Deansgate Osteopathic Clinic for the employer

For years, a number of large companies have retained osteopaths as part of their permanent company health teams. Many smaller companies have also benefited from liaison with their local osteopaths.
Having an osteopath involved in your staff care programmes can lead to a fitter workforce and improved moral, increased productivity and less time off through ill-health.
Deansgate Osteopathic Clinic for the employee
Most of the 3500 osteopaths in the UK work from private practices, however many GPs are working more closely with osteopaths and can offer the option of referring patients to an osteopath on the NHS.
Many people consult an osteopath privately. Telephone local practices for fees in your
area.
Many private health insurance schemes now cover osteopathic treatment (discuss the details with your company).
You do not need to consult your GP before you visit an osteopath although you may choose to do so.
Osteopaths can provide you with a sick note if you need time off work.

Is your car driving your pain? An osteopaths opinion

Whether driving a car, a bus, or a lorry or even as a passenger – you could be suffering driving related back pain.
In all these cases, osteopathy can help to reduce pain and your osteopath in Bolton can offer advice on back pain management, including simple exercises to prevent problems in the future.

Keep moving is advised by osteopaths –
It’s not just the driver who can stiffen up in a car. Passengers are often seated for long periods of time in a fixed position.
Movement is the key for car, driver and passenger.
As a passenger, try to alter your position from time to time and sit with your knees bent and thighs level and comfortable. Avoid sitting with your legs crossed; move them regularly.
For driver and passengers, stop regularly, ideally once an hour, especially when feeling tired.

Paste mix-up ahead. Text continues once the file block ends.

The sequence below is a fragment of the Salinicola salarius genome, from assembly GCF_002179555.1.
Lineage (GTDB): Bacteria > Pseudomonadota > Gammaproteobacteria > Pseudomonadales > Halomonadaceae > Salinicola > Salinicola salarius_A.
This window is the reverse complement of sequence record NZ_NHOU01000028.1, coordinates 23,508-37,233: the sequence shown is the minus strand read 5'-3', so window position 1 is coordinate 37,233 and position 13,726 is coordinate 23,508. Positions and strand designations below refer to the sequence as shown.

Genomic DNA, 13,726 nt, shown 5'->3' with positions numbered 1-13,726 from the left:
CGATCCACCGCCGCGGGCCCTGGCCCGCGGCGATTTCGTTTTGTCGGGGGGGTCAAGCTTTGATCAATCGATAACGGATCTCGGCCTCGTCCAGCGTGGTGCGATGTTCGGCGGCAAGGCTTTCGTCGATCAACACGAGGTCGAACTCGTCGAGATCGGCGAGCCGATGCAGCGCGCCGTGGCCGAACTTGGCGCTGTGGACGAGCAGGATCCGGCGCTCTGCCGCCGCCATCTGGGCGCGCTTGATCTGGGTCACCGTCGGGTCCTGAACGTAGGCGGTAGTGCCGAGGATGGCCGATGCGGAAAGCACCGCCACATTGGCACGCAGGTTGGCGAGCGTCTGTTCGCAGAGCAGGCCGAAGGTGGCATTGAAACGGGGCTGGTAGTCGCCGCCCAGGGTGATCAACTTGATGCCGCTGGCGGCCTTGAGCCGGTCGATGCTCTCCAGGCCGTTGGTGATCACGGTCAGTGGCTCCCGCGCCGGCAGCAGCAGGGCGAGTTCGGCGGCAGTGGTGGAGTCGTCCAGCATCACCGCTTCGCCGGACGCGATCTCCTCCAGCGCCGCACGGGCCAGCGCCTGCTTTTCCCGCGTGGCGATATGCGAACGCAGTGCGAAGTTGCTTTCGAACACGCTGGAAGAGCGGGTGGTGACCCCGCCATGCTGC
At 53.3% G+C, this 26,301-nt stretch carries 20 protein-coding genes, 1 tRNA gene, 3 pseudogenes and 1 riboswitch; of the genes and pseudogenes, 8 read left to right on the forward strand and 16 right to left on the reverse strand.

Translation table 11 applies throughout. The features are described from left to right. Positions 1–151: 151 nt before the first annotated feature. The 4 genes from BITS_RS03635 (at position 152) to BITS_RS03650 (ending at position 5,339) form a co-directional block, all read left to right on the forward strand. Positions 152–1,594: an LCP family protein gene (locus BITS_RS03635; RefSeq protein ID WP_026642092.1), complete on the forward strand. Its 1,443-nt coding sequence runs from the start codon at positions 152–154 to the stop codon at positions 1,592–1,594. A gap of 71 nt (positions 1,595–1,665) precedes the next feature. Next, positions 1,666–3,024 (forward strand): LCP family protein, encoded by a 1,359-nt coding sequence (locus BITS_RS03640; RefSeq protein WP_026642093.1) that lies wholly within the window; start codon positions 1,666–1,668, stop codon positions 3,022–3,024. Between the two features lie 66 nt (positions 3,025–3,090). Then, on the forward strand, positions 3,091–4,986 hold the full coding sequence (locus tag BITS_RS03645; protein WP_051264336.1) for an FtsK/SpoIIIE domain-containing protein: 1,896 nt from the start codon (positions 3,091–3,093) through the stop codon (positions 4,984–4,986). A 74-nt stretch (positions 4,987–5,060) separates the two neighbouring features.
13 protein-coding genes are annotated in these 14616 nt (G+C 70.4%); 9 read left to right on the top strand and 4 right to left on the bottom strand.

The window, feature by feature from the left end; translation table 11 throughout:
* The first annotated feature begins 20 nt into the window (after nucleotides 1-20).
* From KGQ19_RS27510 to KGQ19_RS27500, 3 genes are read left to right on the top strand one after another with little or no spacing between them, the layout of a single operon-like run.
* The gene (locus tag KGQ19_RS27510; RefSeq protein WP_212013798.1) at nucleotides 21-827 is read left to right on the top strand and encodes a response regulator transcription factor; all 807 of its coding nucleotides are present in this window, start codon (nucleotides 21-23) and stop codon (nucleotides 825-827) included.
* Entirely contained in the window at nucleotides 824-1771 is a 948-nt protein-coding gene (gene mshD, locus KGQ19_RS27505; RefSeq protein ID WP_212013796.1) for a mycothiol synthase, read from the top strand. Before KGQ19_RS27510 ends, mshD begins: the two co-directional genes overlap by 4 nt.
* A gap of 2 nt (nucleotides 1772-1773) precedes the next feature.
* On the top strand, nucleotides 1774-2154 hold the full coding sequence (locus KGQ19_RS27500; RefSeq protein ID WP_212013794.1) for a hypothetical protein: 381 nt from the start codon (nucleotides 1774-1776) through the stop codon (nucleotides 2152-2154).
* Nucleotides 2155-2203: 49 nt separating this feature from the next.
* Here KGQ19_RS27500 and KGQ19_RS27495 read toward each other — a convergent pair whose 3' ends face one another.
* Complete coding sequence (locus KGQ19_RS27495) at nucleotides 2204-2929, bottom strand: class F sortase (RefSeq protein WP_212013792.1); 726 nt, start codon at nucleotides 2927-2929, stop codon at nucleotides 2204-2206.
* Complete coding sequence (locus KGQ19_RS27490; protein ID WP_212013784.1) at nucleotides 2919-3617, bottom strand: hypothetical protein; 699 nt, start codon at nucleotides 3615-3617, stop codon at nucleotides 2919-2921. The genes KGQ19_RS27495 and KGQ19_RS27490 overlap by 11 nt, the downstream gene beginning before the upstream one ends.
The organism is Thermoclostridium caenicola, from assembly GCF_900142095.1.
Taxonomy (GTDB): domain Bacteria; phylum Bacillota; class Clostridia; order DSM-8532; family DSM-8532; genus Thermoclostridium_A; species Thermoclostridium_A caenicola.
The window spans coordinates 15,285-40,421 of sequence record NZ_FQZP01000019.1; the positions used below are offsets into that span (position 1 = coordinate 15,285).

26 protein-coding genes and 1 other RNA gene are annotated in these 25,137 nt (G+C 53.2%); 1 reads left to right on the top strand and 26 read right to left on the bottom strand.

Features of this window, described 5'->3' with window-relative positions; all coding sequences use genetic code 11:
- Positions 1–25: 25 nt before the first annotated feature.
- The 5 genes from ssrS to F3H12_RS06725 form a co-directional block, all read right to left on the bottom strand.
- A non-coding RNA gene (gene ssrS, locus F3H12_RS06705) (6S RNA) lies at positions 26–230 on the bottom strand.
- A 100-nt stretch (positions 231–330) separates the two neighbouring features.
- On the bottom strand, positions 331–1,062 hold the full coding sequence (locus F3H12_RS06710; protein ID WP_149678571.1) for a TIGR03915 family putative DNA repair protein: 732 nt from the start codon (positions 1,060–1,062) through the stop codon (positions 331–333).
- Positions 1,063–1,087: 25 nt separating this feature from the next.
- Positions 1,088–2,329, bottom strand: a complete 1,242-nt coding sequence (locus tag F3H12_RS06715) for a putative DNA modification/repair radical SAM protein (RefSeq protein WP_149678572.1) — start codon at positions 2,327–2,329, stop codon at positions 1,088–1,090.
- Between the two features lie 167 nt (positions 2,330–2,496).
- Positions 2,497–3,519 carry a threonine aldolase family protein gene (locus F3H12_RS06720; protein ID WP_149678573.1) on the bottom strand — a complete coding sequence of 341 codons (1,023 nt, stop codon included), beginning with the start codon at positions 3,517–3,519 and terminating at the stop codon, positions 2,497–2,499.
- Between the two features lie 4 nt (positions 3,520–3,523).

Get out of your vehicle and walk around it several times.
Stretch like a cat, gently moving your arms around, bringing your knees up to your hips, and stretching your whole body.

Back pain sufferer’s should consider the following
Choose a car, with an adjustable lumbar support (and use it). Alternatively, keep a small cushion in the car to support your lower back.
Choose a car with a higher kerb height to make getting in and out less stressful on the spine.
Depressing the clutch increases the pressure on your back so choose an automatic to avoid this.
Power steering also significantly reduces the load on the spine.
Driving can give you…
Neck Pain
Headaches
Eyestrain
Shoulder Pain
Wrist Pain
Elbow Pain
Back Pain
Bottom Ache
Hip Pain
Knee Pain
Foot and Ankle Pain

Is the car the right fit for you?
Sometimes, the design of the car itself can lead to back problems. If you have to drive particularly long distances, check out the cabin and layout of the controls with the tests set out below, and a comfortable motorway cruiser is gentler on your back
If the car can pass these four simple tests then there is a good chance that it is suitable for the particular driver. By using these tests a prospective buyer can make an informed choice of car and hopefully avoid ‘driver’s back pain’.

Try the following tests that our Deansgate Osteopathic Clinic often mention
1. The Praying Test – The driver places both hands together, pointing forwards. If the steering wheel is not offset then the driver should be pointing straight at the centre of the wheel. The danger of having an offset wheel is that most drivers tend to rotate the middle of the spine to compensate for its position, producing long term back strain.